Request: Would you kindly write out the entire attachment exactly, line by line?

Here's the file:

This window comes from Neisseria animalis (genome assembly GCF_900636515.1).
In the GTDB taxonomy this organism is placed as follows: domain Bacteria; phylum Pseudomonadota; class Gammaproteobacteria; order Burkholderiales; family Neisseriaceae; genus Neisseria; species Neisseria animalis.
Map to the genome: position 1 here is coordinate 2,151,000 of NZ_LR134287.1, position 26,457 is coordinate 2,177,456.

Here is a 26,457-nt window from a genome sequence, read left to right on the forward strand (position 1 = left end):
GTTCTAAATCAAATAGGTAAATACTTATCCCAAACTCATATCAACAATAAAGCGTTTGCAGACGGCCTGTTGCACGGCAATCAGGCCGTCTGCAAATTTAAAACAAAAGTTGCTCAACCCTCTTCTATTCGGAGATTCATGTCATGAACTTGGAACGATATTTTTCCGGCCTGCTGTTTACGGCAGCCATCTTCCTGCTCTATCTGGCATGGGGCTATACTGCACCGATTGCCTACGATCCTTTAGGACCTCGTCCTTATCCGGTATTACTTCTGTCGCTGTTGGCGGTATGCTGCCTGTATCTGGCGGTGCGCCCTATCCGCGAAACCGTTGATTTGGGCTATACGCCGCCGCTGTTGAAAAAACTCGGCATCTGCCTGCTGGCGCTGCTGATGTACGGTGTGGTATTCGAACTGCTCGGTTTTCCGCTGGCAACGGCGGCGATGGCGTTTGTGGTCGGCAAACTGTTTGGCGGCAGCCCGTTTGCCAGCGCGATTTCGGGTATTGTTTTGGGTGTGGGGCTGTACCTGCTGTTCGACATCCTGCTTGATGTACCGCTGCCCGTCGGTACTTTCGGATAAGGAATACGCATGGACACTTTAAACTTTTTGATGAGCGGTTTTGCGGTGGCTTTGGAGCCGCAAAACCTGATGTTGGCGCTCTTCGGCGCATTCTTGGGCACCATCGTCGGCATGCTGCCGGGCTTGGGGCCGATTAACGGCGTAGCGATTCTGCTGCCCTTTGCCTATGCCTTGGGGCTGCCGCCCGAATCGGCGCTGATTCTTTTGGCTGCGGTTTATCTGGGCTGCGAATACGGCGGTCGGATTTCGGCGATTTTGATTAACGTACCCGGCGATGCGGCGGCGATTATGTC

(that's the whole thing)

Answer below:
This window comes from Neisseria animalis (genome assembly GCF_900636515.1).
In the GTDB taxonomy this organism is placed as follows: domain Bacteria; phylum Pseudomonadota; class Gammaproteobacteria; order Burkholderiales; family Neisseriaceae; genus Neisseria; species Neisseria animalis.
Map to the genome: position 1 here is coordinate 2,151,000 of NZ_LR134287.1, position 26,457 is coordinate 2,177,456.

Here is a 26,457-nt window from a genome sequence, read left to right on the forward strand (position 1 = left end):
GTTCTAAATCAAATAGGTAAATACTTATCCCAAACTCATATCAACAATAAAGCGTTTGCAGACGGCCTGTTGCACGGCAATCAGGCCGTCTGCAAATTTAAAACAAAAGTTGCTCAACCCTCTTCTATTCGGAGATTCATGTCATGAACTTGGAACGATATTTTTCCGGCCTGCTGTTTACGGCAGCCATCTTCCTGCTCTATCTGGCATGGGGCTATACTGCACCGATTGCCTACGATCCTTTAGGACCTCGTCCTTATCCGGTATTACTTCTGTCGCTGTTGGCGGTATGCTGCCTGTATCTGGCGGTGCGCCCTATCCGCGAAACCGTTGATTTGGGCTATACGCCGCCGCTGTTGAAAAAACTCGGCATCTGCCTGCTGGCGCTGCTGATGTACGGTGTGGTATTCGAACTGCTCGGTTTTCCGCTGGCAACGGCGGCGATGGCGTTTGTGGTCGGCAAACTGTTTGGCGGCAGCCCGTTTGCCAGCGCGATTTCGGGTATTGTTTTGGGTGTGGGGCTGTACCTGCTGTTCGACATCCTGCTTGATGTACCGCTGCCCGTCGGTACTTTCGGATAAGGAATACGCATGGACACTTTAAACTTTTTGATGAGCGGTTTTGCGGTGGCTTTGGAGCCGCAAAACCTGATGTTGGCGCTCTTCGGCGCATTCTTGGGCACCATCGTCGGCATGCTGCCGGGCTTGGGGCCGATTAACGGCGTAGCGATTCTGCTGCCCTTTGCCTATGCCTTGGGGCTGCCGCCCGAATCGGCGCTGATTCTTTTGGCTGCGGTTTATCTGGGCTGCGAATACGGCGGTCGGATTTCGGCGATTTTGATTAACGTACCCGGCGATGCGGCGGCGATTATGTC